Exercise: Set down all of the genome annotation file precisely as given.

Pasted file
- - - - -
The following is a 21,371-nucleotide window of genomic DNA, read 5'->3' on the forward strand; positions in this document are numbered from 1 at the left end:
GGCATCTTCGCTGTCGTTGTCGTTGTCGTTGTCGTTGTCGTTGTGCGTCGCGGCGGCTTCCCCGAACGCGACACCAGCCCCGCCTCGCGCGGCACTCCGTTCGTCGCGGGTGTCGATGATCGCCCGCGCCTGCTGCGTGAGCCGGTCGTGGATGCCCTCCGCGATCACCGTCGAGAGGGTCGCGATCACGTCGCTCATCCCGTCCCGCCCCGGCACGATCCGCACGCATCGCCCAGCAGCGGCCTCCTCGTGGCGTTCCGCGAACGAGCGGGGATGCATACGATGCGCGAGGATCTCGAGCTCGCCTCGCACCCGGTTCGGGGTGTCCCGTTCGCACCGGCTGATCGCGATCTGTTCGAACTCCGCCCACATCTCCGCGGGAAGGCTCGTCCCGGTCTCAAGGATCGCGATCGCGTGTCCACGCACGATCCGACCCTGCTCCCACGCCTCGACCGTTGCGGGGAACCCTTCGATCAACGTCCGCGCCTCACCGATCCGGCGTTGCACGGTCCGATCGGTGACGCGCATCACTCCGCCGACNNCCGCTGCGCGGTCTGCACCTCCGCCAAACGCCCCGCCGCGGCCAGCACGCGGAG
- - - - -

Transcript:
The following is a 21,371-nucleotide window of genomic DNA, read 5'->3' on the forward strand; positions in this document are numbered from 1 at the left end:
GGCATCTTCGCTGTCGTTGTCGTTGTCGTTGTCGTTGTCGTTGTGCGTCGCGGCGGCTTCCCCGAACGCGACACCAGCCCCGCCTCGCGCGGCACTCCGTTCGTCGCGGGTGTCGATGATCGCCCGCGCCTGCTGCGTGAGCCGGTCGTGGATGCCCTCCGCGATCACCGTCGAGAGGGTCGCGATCACGTCGCTCATCCCGTCCCGCCCCGGCACGATCCGCACGCATCGCCCAGCAGCGGCCTCCTCGTGGCGTTCCGCGAACGAGCGGGGATGCATACGATGCGCGAGGATCTCGAGCTCGCCTCGCACCCGGTTCGGGGTGTCCCGTTCGCACCGGCTGATCGCGATCTGTTCGAACTCCGCCCACATCTCCGCGGGAAGGCTCGTCCCGGTCTCAAGGATCGCGATCGCGTGTCCACGCACGATCCGACCCTGCTCCCACGCCTCGACCGTTGCGGGGAACCCTTCGATCAACGTCCGCGCCTCACCGATCCGGCGTTGCACGGTCCGATCGGTGACGCGCATCACTCCGCCGACNNCCGCTGCGCGGTCTGCACCTCCGCCAAACGCCCCGCCGCGGCCAGCACGCGGAG